A Stradivarius is among the most coveted items in the world, considered to be the best-stringed instrument ever created. The violins, violas and cellos produced by the Stradivari family during the 17th and 18th centuries are prized for their remarkable sound and incredible craftsmanship, and a new study explores the possible techniques used by Antonio Stradivari.
A Stradivarius in pristine condition can fetch millions of dollars. In 2011, a Stradivarius violin made in 1721, named Lady Blunt after Lord Byron’s granddaughter, Lady Ann Blunt, was sold at a charity auction for $15.9 million. The money collected during the auction went to Japanese earthquake relief funds.
Approximately 600 string instruments made by Stradivari are still known to exist, according to the Wall Street Journal, and a new study using several diagnostic techniques examined a Stradivarius to unlock the mystery of what techniques and materials were used to create the world’s best violins.
Led by Marco Malagodi, from the Università degli Studi di Pavia in Italy, the study used different techniques to examine the wood, types of varnishes used and decorations of the top plate of a 17th-century Stradivarius. The techniques were nondestructive, and the researchers were able to discover what dyes were used in the making of the violin, as well as noting the lack of varnish on the top plate, a result of excessive restoration, the press release notes. The researchers were able to identify the type of dye used in the purflings, the decorative edge inlay found on the top plate, while also identifying other aspects of the wood that indicate Stradivari used ancient wood coloring techniques, according to the release. The study was published in the journal Applied Physics A - Materials Science & Processing.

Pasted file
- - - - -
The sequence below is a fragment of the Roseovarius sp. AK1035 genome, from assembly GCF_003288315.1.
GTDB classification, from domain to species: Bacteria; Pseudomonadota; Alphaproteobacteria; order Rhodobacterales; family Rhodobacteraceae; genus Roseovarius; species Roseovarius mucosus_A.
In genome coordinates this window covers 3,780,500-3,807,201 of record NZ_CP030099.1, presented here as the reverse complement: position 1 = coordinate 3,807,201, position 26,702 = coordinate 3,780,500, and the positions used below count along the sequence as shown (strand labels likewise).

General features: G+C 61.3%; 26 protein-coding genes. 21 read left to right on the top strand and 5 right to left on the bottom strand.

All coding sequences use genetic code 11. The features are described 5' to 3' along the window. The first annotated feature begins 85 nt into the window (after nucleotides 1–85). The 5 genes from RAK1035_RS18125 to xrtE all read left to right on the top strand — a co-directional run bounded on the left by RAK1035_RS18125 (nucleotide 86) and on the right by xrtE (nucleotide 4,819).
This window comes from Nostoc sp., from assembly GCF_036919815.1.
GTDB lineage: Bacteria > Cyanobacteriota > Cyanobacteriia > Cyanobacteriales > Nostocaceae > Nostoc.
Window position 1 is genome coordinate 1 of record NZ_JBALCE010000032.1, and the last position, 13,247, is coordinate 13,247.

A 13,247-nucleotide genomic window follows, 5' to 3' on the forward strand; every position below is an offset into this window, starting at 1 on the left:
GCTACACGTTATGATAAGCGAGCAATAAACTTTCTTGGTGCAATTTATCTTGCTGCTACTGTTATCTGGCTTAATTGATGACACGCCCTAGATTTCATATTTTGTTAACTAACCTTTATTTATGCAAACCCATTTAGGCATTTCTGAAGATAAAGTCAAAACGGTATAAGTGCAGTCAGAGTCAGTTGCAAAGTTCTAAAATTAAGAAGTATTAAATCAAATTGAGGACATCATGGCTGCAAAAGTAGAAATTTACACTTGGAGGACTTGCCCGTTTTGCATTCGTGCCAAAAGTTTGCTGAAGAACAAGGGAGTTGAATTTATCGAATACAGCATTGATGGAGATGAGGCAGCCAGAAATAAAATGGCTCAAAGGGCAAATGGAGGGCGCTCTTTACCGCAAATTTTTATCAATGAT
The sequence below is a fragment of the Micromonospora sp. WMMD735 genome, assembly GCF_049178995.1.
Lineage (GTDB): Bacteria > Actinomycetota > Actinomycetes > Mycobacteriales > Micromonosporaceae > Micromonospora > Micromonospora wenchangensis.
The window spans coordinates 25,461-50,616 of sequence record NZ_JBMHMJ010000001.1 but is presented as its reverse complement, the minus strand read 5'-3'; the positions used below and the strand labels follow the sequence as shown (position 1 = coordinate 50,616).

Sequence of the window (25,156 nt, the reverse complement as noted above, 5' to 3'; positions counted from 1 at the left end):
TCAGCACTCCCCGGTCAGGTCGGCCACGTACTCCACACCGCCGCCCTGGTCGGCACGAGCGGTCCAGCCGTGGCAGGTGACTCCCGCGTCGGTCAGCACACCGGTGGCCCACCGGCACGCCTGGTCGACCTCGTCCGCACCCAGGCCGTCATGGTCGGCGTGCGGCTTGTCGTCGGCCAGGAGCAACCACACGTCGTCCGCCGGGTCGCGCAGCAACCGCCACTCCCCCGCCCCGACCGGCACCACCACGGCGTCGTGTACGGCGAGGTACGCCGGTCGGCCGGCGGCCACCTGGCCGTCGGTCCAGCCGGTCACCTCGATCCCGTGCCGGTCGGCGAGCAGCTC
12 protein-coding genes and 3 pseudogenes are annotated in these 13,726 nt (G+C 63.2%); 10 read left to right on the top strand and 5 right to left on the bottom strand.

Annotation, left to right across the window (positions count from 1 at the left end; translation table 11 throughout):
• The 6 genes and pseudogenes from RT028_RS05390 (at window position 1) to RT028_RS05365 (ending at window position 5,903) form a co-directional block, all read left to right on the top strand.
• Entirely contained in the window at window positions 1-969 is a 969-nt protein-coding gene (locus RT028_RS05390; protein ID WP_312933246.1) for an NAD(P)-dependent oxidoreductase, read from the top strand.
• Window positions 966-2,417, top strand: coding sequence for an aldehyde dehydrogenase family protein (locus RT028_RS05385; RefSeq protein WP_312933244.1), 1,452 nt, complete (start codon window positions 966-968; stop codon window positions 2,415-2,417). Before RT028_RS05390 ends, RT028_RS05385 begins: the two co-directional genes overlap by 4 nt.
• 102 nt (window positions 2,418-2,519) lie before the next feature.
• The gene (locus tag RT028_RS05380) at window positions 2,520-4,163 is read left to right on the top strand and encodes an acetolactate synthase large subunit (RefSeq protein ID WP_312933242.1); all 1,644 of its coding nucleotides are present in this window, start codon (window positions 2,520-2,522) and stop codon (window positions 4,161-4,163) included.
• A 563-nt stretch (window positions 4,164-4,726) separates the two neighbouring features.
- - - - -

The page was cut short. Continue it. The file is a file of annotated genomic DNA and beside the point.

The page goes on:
“Our investigations have provided several important insights about the manufacturing techniques of Antonio Stradivari and allowed us to hypothesize about the recipes used by this violin master, or by his suppliers, to decorate his instruments,” the study notes. While the researchers may have been able to unlock some mysteries surrounding the techniques used by Stradivari, previous studies have dispelled some of the myths surround the legend of the violin. Past research has concluded that most cannot tell the difference between a Stradivarius and a high-quality modern violin, but that has done little to dispel the legacy of Stradivari, the craftsmanship of his stringed instruments or the incredible prices they fetch.
Charles Poladian joined IBTimes in October 2012 and, when not reporting on all things topical, can be found reading or photographing concerts.